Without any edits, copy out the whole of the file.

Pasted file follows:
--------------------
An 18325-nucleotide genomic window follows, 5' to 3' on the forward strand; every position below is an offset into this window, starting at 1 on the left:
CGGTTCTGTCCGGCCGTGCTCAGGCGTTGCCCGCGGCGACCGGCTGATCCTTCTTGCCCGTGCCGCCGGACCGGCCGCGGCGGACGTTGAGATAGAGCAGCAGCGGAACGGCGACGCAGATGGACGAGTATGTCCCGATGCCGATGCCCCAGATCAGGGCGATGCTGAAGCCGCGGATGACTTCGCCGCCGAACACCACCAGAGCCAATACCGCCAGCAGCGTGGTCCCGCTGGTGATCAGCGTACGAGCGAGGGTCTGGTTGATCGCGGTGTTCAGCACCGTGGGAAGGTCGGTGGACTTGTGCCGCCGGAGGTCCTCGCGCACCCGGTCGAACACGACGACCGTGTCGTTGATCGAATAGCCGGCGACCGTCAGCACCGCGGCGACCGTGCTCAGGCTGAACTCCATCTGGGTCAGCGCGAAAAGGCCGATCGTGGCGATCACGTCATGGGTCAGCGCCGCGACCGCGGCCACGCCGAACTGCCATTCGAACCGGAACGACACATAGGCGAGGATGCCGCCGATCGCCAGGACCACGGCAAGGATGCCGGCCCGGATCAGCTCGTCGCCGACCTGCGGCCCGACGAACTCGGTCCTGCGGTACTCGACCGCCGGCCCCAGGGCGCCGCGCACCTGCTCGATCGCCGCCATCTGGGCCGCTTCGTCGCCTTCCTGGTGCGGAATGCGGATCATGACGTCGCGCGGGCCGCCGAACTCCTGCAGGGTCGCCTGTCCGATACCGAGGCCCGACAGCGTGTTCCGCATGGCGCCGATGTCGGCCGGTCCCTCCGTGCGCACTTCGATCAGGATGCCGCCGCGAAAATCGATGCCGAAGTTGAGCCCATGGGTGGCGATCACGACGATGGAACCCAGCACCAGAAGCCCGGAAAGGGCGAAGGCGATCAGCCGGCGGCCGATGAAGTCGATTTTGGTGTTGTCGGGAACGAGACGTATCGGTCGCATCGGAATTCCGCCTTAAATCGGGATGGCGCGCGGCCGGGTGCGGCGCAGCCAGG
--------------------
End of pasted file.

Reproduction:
An 18325-nucleotide genomic window follows, 5' to 3' on the forward strand; every position below is an offset into this window, starting at 1 on the left:
CGGTTCTGTCCGGCCGTGCTCAGGCGTTGCCCGCGGCGACCGGCTGATCCTTCTTGCCCGTGCCGCCGGACCGGCCGCGGCGGACGTTGAGATAGAGCAGCAGCGGAACGGCGACGCAGATGGACGAGTATGTCCCGATGCCGATGCCCCAGATCAGGGCGATGCTGAAGCCGCGGATGACTTCGCCGCCGAACACCACCAGAGCCAATACCGCCAGCAGCGTGGTCCCGCTGGTGATCAGCGTACGAGCGAGGGTCTGGTTGATCGCGGTGTTCAGCACCGTGGGAAGGTCGGTGGACTTGTGCCGCCGGAGGTCCTCGCGCACCCGGTCGAACACGACGACCGTGTCGTTGATCGAATAGCCGGCGACCGTCAGCACCGCGGCGACCGTGCTCAGGCTGAACTCCATCTGGGTCAGCGCGAAAAGGCCGATCGTGGCGATCACGTCATGGGTCAGCGCCGCGACCGCGGCCACGCCGAACTGCCATTCGAACCGGAACGACACATAGGCGAGGATGCCGCCGATCGCCAGGACCACGGCAAGGATGCCGGCCCGGATCAGCTCGTCGCCGACCTGCGGCCCGACGAACTCGGTCCTGCGGTACTCGACCGCCGGCCCCAGGGCGCCGCGCACCTGCTCGATCGCCGCCATCTGGGCCGCTTCGTCGCCTTCCTGGTGCGGAATGCGGATCATGACGTCGCGCGGGCCGCCGAACTCCTGCAGGGTCGCCTGTCCGATACCGAGGCCCGACAGCGTGTTCCGCATGGCGCCGATGTCGGCCGGTCCCTCCGTGCGCACTTCGATCAGGATGCCGCCGCGAAAATCGATGCCGAAGTTGAGCCCATGGGTGGCGATCACGACGATGGAACCCAGCACCAGAAGCCCGGAAAGGGCGAAGGCGATCAGCCGGCGGCCGATGAAGTCGATTTTGGTGTTGTCGGGAACGAGACGTATCGGTCGCATCGGAATTCCGCCTTAAATCGGGATGGCGCGCGGCCGGGTGCGGCGCAGCCAGG